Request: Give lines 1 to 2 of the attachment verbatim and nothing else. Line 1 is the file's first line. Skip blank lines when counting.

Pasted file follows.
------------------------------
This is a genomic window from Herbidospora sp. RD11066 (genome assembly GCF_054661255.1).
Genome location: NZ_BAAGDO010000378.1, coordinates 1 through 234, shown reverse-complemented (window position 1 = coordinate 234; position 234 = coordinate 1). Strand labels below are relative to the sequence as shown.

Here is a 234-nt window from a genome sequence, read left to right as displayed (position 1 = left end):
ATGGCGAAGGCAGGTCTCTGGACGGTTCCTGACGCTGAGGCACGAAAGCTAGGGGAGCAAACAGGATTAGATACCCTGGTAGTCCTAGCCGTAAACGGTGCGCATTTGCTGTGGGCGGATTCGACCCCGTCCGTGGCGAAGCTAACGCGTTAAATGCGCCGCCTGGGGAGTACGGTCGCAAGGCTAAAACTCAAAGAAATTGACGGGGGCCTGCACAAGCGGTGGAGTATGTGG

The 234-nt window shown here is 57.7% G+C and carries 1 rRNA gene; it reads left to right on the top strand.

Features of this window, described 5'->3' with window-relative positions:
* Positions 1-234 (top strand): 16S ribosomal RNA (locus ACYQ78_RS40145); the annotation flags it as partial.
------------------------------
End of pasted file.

This is a genomic window from Herbidospora sp. RD11066 (genome assembly GCF_054661255.1).
Genome location: NZ_BAAGDO010000378.1, coordinates 1 through 234, shown reverse-complemented (window position 1 = coordinate 234; position 234 = coordinate 1). Strand labels below are relative to the sequence as shown.